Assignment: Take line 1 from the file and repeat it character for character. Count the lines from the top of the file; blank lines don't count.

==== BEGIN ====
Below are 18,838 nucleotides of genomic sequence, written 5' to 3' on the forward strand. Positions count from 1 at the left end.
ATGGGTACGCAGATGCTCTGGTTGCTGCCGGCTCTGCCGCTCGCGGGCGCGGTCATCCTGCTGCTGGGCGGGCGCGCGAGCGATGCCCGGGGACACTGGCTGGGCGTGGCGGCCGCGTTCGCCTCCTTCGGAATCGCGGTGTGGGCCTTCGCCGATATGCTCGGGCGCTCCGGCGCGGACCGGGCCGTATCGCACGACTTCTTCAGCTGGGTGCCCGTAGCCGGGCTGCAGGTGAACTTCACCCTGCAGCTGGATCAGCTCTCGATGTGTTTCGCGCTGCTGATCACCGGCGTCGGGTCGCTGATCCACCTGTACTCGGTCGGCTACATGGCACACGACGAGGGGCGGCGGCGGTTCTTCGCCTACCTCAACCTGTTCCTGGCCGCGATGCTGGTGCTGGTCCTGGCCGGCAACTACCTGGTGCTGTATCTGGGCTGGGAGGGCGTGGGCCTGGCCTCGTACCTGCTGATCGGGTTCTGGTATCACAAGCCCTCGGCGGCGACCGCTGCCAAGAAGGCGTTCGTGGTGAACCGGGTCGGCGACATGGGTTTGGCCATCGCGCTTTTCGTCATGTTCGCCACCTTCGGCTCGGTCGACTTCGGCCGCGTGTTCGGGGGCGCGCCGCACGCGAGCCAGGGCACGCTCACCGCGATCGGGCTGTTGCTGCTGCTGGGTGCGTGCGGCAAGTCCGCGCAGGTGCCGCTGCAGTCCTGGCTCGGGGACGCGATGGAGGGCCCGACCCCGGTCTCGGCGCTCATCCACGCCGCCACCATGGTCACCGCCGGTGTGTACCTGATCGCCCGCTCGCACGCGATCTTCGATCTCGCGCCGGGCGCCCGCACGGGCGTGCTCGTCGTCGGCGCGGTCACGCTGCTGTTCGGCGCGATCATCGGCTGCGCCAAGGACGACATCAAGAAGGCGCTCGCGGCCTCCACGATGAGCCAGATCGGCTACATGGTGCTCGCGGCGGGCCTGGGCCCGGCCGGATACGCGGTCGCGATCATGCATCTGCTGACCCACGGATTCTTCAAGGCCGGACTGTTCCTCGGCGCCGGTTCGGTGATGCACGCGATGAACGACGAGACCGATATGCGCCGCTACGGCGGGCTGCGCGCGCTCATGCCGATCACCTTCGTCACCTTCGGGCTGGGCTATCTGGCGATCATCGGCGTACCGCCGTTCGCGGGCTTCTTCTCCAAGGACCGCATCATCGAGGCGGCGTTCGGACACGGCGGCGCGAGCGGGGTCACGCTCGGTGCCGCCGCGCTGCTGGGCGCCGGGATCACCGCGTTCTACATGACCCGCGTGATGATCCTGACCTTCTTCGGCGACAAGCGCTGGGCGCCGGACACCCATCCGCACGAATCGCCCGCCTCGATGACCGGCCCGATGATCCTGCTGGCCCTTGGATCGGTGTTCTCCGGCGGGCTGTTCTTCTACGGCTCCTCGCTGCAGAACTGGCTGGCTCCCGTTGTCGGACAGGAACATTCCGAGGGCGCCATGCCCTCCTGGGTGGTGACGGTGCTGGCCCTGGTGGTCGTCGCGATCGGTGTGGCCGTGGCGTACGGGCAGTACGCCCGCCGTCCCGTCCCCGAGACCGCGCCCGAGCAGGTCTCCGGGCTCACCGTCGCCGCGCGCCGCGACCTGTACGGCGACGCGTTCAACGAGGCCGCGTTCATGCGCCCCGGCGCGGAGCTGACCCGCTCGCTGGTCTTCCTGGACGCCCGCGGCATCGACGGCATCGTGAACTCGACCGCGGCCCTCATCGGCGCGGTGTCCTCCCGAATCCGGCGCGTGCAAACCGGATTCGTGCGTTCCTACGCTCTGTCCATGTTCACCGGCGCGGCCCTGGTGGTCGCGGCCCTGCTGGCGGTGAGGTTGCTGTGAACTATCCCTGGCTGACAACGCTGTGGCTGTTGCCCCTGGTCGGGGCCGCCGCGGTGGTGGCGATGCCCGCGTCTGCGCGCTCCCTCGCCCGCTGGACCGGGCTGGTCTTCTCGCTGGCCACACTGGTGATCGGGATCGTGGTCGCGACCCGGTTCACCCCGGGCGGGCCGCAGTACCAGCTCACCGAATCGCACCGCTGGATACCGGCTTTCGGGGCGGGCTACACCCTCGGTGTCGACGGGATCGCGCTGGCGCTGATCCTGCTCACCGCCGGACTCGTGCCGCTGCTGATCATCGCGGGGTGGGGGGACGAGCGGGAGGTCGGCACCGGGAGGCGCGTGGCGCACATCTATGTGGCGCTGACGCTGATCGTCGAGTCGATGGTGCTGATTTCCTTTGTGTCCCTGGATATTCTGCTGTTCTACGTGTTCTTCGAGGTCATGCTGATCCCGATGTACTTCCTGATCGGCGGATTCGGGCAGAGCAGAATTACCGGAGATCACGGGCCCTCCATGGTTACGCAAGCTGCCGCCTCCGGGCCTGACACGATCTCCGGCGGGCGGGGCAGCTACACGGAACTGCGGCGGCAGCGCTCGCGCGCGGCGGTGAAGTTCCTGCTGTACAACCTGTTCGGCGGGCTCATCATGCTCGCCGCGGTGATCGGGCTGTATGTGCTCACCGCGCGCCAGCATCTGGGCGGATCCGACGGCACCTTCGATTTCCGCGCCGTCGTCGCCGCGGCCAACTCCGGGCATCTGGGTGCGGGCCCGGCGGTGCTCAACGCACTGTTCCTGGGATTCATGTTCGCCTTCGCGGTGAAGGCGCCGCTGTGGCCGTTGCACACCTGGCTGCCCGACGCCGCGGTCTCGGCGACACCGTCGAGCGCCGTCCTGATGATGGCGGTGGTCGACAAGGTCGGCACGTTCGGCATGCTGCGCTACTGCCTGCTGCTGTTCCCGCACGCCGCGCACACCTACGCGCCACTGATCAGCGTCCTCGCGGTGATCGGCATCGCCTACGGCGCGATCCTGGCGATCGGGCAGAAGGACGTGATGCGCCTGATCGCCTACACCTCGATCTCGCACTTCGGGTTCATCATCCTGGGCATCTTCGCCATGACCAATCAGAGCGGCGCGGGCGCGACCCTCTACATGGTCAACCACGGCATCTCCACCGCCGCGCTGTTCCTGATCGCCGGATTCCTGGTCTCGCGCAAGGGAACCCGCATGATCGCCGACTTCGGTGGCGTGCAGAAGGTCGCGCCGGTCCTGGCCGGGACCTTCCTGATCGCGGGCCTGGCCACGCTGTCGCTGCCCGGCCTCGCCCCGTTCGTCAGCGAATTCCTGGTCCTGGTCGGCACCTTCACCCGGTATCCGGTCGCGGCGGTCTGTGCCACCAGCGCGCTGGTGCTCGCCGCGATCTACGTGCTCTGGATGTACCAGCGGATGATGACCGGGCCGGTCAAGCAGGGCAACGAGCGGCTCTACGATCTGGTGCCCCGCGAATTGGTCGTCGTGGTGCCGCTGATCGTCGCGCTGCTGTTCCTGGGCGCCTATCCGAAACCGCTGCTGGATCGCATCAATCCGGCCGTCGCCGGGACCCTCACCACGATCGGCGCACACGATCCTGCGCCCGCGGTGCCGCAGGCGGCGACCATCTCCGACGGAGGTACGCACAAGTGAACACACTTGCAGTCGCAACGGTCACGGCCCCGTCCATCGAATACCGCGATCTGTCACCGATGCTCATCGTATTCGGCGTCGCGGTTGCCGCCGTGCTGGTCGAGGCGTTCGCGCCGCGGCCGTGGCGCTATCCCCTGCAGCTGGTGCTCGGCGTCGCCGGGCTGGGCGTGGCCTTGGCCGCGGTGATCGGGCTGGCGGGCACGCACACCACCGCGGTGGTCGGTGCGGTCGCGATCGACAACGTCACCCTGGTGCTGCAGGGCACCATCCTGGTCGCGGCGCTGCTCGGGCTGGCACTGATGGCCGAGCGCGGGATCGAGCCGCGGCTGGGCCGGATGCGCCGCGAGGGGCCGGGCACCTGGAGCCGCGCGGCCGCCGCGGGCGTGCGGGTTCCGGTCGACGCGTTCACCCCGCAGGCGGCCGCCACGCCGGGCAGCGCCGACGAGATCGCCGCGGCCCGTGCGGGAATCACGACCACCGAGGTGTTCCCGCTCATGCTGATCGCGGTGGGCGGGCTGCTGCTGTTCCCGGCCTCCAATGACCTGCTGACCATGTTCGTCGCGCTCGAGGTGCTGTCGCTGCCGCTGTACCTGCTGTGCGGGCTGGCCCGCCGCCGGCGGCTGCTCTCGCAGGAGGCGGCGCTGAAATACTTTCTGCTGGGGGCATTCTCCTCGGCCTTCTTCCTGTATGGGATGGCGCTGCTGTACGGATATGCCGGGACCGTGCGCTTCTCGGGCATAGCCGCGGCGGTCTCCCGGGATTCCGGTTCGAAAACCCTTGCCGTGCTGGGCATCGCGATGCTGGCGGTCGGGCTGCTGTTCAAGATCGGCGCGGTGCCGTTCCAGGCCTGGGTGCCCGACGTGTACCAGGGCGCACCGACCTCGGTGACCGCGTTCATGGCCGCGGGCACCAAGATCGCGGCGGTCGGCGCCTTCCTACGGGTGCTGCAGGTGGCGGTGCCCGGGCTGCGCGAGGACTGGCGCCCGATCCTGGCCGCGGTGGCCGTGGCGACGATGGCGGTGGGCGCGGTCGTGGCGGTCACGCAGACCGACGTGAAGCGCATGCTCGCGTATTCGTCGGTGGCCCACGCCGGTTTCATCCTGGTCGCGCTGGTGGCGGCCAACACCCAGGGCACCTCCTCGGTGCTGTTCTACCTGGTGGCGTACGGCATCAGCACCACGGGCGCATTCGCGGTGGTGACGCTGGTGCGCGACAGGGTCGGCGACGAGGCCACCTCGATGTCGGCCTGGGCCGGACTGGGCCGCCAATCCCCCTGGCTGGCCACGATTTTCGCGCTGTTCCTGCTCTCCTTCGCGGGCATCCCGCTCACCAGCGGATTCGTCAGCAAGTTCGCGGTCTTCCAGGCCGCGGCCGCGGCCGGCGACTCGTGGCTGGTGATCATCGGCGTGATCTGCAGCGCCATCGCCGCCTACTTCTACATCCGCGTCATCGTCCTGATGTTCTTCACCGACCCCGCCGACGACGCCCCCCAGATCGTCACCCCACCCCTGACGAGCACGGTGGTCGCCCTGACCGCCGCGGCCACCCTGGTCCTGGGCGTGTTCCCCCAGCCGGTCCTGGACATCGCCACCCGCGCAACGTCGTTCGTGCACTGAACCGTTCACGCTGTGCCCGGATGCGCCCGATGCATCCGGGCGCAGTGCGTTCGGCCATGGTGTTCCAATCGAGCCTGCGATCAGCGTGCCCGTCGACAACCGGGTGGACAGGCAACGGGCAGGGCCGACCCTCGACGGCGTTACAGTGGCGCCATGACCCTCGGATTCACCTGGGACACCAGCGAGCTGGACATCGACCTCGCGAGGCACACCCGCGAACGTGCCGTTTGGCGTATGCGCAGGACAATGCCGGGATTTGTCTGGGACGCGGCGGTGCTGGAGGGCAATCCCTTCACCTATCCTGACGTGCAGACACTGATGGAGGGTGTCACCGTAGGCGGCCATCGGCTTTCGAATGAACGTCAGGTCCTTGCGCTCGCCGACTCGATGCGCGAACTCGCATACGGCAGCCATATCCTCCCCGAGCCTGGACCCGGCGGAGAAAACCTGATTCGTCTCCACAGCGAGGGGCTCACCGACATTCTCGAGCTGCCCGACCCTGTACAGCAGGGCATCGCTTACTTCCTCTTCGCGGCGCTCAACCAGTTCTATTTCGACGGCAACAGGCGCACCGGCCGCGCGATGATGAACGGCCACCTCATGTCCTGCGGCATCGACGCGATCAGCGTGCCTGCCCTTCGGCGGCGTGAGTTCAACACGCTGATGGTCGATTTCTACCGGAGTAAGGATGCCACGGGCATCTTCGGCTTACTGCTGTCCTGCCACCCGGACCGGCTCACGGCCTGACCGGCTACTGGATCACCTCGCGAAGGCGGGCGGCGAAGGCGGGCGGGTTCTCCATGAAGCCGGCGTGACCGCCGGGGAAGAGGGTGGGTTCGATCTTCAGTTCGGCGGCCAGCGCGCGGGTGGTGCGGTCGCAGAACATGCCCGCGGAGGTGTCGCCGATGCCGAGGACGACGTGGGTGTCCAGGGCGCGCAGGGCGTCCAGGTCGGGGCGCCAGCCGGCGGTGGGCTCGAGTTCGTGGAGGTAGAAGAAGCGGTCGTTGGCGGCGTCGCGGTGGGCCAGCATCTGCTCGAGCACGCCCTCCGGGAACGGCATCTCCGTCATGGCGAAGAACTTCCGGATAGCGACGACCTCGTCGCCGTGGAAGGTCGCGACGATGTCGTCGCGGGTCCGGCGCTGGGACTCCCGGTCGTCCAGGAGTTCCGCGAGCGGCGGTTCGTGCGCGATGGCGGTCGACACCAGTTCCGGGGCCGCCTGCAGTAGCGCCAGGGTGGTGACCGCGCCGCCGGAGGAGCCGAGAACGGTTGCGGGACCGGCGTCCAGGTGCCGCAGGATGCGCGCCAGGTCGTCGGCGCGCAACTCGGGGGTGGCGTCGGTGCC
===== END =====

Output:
Below are 18,838 nucleotides of genomic sequence, written 5' to 3' on the forward strand. Positions count from 1 at the left end.